Another Pookie was lost during an ambush. An RPG-7 rocket that destroyed the vehicle and killed the driver. There are no reports of other Pookie ambush victims.

A Pookie with Spider Anti-Ambush Weapon. Source:

Mine Tech International Pookie

After 1979, a few Pookie mine detection vehicles were used to clear inaccessible roads and were subsequently dismantled. A few remained rusting in warehouses in the new Republic of Zimbabwe from 1980 onwards.

It has been estimated that millions of mines are still buried in 22 African countries, causing civilian casualties every 20 minutes on average. In 2019, there were 3,059 mine casualties in addition to another 3,837 injured. Of these 6,897 victims, 54% were children.

The MineTech Pookie during testing, probably in Eritrea. Source: Journal of Conventional Weapons Destruction Volume 6

In 1999, the British MineTech International company was looking for a vehicle that would exert a minimum ground pressure in order to install a Ground Penetrating Radar (GPR) at the front. It was meant to detect unexploded mines in some African countries torn by years of civil war.

In 1996, MineTech International had signed a contract for a three-year collaboration with Germany’s Tricon for the development of a GPR that was first tested in Mozambique on a Land Rover. There, it successfully detected any type of mine, metal or not, up to 0.5 meters deep in the ground. In late 1999, a Pookie was recovered and refurbished to be able to mount this new mine-detection system.

The Milton Detecting Pans were removed, the low-pressure racing tires were replaced with new racing tires and the vehicle was repainted white. At the front, a 1.5-metre wide mount was fitted with five 40-centimetre wide GPRs that could detect mines on a width of up to 2 metres.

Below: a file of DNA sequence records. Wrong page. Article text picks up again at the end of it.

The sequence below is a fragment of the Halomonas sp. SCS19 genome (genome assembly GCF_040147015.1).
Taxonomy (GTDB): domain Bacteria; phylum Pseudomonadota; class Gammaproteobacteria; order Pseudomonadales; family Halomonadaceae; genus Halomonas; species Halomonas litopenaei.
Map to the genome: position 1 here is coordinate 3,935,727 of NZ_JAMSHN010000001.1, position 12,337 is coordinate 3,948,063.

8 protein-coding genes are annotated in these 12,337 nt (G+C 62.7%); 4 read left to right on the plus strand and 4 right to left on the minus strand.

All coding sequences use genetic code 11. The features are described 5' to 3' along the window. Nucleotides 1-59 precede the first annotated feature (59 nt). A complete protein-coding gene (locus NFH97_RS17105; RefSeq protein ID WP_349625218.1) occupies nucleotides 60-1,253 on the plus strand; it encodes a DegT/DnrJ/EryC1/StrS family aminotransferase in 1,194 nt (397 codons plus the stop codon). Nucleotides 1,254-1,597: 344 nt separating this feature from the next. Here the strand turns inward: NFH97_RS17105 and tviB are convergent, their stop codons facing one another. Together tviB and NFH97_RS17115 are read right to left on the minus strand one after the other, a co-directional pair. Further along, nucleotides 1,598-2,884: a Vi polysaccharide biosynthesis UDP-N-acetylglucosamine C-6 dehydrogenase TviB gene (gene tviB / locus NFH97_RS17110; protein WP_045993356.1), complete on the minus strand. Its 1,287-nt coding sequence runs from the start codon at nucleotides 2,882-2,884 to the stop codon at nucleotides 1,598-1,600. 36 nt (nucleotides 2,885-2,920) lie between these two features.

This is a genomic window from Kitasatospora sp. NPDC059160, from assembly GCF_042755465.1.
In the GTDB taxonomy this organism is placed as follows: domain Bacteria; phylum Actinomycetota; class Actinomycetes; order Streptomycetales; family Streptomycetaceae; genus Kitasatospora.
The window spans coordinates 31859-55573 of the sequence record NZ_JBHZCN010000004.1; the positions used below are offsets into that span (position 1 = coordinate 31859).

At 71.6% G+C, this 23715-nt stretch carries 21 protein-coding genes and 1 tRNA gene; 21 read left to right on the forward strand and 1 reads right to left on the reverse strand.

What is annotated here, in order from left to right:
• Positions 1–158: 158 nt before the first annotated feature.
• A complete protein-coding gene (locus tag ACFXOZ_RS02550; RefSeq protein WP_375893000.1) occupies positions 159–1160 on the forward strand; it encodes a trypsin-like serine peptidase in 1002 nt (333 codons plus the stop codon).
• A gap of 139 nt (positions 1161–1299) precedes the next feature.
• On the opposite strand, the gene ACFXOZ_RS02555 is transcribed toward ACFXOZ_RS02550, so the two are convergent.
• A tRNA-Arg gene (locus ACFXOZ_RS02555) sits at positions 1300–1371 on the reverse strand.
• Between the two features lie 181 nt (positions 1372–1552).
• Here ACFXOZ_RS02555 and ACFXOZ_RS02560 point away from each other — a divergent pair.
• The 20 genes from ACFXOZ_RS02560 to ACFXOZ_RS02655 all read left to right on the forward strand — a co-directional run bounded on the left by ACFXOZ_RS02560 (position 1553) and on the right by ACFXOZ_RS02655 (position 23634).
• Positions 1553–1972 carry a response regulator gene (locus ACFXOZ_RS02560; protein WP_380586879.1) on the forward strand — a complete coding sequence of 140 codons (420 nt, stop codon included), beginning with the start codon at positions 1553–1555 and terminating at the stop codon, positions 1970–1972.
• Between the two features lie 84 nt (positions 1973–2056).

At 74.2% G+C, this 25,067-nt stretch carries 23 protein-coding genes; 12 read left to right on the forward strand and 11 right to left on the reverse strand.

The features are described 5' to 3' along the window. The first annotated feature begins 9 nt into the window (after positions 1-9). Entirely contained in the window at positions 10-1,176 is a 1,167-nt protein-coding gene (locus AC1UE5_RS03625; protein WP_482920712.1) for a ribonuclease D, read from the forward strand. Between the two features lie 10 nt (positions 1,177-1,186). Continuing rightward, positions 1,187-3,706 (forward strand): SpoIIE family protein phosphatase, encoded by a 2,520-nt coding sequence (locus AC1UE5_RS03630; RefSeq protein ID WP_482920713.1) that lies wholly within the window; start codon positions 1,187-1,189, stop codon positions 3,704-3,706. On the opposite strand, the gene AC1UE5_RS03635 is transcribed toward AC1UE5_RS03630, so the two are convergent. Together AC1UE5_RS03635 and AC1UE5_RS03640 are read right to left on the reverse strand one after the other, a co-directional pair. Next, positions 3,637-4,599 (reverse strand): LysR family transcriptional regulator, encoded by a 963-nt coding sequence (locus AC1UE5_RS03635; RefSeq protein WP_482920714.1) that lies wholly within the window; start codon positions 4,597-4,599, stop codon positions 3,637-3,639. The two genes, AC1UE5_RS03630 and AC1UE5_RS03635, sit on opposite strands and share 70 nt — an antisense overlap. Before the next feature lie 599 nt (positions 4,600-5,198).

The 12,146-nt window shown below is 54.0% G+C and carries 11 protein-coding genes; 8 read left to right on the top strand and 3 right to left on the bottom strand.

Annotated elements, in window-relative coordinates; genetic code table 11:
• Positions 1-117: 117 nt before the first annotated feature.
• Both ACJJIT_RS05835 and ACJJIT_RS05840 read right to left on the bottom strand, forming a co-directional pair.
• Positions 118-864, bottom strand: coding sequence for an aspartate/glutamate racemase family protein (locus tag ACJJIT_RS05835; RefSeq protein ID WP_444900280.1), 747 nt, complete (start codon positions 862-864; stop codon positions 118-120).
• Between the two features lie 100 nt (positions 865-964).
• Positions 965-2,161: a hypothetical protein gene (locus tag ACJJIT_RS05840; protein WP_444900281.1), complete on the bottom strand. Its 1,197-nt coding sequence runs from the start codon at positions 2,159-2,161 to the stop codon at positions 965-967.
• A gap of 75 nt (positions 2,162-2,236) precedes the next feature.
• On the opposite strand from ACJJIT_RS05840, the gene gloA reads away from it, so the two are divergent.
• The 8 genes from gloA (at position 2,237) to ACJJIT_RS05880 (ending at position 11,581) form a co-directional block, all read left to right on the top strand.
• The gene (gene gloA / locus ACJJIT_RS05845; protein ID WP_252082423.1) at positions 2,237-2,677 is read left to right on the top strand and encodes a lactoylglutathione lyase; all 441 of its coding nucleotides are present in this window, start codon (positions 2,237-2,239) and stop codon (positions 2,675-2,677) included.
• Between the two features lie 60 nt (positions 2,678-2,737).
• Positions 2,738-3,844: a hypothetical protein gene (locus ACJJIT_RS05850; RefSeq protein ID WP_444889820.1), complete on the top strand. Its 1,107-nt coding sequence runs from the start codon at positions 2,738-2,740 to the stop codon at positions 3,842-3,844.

To operate the radars, two 12 volt lithium batteries were mounted and connected to the engine starter and headlights. The first test of the Pookie with the GPR took place in Somaliland in 2000, resulting in an excellent combination of old and new technology. However, the engine, due to about 20 years of inactivity, gave many problems with mechanical reliability.

The problem was solved by mounting a new engine produced by the German Henz company, giving out 40 hp. It did not perform as well as the previous one. The steering system also did not work well, being replaced by a hydraulic steering system that allowed a maximum speed of only 20 km/h. During mine clearance operations, the maximum speed was 5-10 km/h.

The new front radar mount did not increase the weight of the Pookie significantly, but MineTech International’s new race tires were smaller in size than those used by the Rhodesian Security Forces in the 1970s. The smaller surface area translated into a ground pressure of 0.28 kg/cm² that was still very low, allowing the Pookie to cross minefields without danger of detonating even the smallest landmines.

Finally, in 2001, the new Pookie, thanks to funding from the German government, was sent to clear the roads of Senafe, 130 kilometers south of Asmara in Eritrea, with the support of the Eritrean Mine Action Centre. This first operation was to test the Pookie in an operational theater.

In 11 days of work, the Pookie scanned 89,436.2 square meters (0.08943620 km²), revealing 79 anomalies in the roads around Senafe.